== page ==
The Global Day of Action on Military Spending (GDAMS) takes place every year in mid-April. This day of action was originally proposed by the International Peace Bureau (IPB) and the Institute for Policy Studies (IPS) with the primary goal of promoting a general awareness of the vast amounts of public money spent on the military.
Groups around the world who support GDAMS are calling for a major shift in budget priorities so that human development programs can be adequately funded.
Global military spending
In 2011, the Stockholm International Peace Research Institute (SIPRI) estimated global military spending to be US $1,738 billion. The ramifications of this funding bias are significant. As IPB points out, research does not show that building a bigger army is the best way of keeping a nation safe from violent conflict and warfare. Rather, funds spent on weapons divert resources from social, political, and economic development that can address the root causes of conflict.
Currently global defence sector expenditure equals $4.7 billion a day or $249 per person. Only a small proportion of this expenditure, between 5% and 10%, would be required each year to fund the United Nation’s 17 Sustainable Development Goals (SDGs) that are designed to make the world a more equitable and safer place.
This year GDAMS runs from April 14 to May 3, 2018. Already campaigners around the world have been raising public awareness about excessive military spending under the banner : “Reducing 10% of military assets will help save our planet. Take action!”
While the level of global military expenditure has reached a record $1738 billion per annum, many nations have failed to lift their foreign development aid budget to the UN’s recommended target of 0.7% of GDP. To counter these shortfalls, the IPB advocates reductions in excessive military spending and the shifting of these resources to projects dedicated to addressing human needs, both domestic and international.
Cuts to Australia’s foreign aid program
Regrettably Australia is one of the nations that have failed to fulfil the UN’s foreign aid target. The Coalition government’s 2016/17 federal budget slashed $224 million or 7.4% of the aid program. This represents the sixth-largest cut in any one year to the nation’s overseas aid program. The Lowy Institute reports that “these cuts have seen Australia tumble in international rankings and left Australia at an all-time low when it comes to its aid generosity as measured by aid as a proportion of Gross National Income.” Refer to the graph below.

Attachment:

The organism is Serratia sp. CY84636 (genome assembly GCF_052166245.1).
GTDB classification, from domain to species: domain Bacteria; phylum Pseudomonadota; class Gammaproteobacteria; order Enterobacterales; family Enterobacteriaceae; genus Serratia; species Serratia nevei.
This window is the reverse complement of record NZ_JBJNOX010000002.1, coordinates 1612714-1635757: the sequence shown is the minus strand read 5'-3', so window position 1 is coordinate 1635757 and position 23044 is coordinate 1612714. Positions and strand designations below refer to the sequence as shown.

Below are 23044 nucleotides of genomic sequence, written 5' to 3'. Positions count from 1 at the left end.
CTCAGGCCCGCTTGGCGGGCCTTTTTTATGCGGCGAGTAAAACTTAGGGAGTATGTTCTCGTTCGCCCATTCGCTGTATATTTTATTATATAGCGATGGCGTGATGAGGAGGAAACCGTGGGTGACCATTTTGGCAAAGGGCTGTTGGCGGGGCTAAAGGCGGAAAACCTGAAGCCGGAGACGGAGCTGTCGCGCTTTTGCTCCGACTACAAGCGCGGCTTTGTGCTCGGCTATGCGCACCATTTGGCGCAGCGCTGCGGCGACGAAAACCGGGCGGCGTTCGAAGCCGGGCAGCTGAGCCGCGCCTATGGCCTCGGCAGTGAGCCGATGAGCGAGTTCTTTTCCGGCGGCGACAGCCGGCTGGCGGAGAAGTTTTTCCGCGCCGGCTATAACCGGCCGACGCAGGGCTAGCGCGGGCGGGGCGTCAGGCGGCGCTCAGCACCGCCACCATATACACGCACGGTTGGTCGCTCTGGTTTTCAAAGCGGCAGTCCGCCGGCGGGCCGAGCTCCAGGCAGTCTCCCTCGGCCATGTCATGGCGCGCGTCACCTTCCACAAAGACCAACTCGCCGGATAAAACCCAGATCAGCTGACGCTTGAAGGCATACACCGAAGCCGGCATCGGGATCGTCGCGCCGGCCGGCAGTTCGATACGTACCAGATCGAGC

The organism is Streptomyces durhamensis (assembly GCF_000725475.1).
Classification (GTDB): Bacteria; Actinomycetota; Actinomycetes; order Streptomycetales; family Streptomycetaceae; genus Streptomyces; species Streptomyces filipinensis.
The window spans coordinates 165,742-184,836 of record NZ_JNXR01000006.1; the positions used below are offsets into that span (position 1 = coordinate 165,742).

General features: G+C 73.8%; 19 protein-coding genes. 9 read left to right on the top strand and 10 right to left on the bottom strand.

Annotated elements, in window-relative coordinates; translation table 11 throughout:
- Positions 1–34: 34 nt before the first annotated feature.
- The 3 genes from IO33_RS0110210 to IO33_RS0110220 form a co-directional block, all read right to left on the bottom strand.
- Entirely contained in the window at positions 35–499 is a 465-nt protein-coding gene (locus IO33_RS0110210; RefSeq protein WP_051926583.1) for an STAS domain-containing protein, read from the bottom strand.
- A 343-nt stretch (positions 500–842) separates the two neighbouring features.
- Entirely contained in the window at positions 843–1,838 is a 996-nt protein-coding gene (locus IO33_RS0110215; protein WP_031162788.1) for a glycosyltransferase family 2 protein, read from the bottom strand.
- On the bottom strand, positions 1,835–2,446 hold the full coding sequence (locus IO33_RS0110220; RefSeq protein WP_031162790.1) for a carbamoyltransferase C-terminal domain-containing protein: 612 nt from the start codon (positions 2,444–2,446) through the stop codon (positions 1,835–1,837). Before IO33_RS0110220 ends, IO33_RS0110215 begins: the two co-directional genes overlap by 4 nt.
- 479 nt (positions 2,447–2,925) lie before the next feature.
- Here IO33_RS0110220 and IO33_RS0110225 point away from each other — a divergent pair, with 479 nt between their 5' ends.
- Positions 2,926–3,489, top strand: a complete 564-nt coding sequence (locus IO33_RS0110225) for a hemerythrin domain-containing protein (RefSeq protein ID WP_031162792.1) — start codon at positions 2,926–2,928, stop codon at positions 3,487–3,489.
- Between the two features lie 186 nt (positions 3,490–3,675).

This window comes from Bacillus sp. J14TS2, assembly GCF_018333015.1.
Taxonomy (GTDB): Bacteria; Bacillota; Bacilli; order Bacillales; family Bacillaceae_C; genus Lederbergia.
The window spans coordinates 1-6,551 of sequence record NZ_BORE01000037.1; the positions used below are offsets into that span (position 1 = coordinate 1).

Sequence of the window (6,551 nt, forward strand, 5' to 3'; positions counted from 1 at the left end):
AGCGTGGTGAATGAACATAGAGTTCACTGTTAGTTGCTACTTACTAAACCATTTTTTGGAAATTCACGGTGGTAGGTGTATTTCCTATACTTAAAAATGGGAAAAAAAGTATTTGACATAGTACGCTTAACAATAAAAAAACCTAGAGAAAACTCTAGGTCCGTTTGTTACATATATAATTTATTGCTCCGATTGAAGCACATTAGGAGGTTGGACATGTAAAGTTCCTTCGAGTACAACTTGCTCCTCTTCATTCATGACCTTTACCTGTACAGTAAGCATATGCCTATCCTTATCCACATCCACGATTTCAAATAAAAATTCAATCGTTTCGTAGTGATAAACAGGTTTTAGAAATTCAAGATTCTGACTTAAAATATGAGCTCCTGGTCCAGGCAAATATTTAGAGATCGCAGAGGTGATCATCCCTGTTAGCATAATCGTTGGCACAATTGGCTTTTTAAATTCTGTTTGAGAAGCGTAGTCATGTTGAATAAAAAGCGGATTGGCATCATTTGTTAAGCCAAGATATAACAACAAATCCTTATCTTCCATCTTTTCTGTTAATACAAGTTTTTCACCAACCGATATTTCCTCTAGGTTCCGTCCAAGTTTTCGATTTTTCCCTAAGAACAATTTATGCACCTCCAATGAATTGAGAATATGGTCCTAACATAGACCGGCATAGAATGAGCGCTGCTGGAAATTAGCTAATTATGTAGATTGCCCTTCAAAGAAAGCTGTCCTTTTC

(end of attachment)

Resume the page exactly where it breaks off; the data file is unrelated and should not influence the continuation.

Australia’s new “defence export strategy”
Coinciding with this lamentable trend is Prime Minister Turnbull’s new “defence export strategy” designed to make Australia one of the world’s top 10 weapons exporters within the next decade.
According to government figures, Australia currently sells about $1.5 billion to $2.5 billion in “defence exports” each year. In order to significantly boost these military exports, the strategy will target a number of “priority markets” including the Middle East, Europe, the United States, the United Kingdom, Canada, New Zealand and the Indo-Pacific region.
To facilitate this strategy, the government plans to establish a new Defence Export Office which will partner with Austrade and the Centre for Defence Industry Capability to boost arms exports.
In addition, a $3.8 billion Defence Export Facility, to be managed by the Export Finance and Insurance Corporation (Efic), will provide financial assistance to local armament companies to help them sell their military equipment internationally.
In conjunction with the Australian Defence Export Office, the government also plans to create a new Defence Export Advocate to provide high-level advocacy for defence exports and co-ordinate collaboration between industry and government.
The strategy as a whole is designed to complement the government’s commitment to invest a record $200 billion in Australian Defence Force (ADF) capability over the next decade.
A recipe for more violent conflict and insecurity
In drastically cutting Australia’s foreign aid budget as well as committing to making Australia one of the world’s top 10 weapons exporters within the next decade, the Coalition has shattered any pretence about being a government devoted to peace. These measures, along with the Coalition’s foreign policy and hostility to combatting climate change, mean that Australia has increasingly become a negative force in world affairs.
Members of the group joined the ‘Street Theatre Extravaganza’ in Railway Square, Sydney on Saturday April 21, 2018. View a YouTube video of the main event, in which Christopher Pyne is warded the ‘MIMOD’ medal (2018) for the Most Improved Merchant of Death.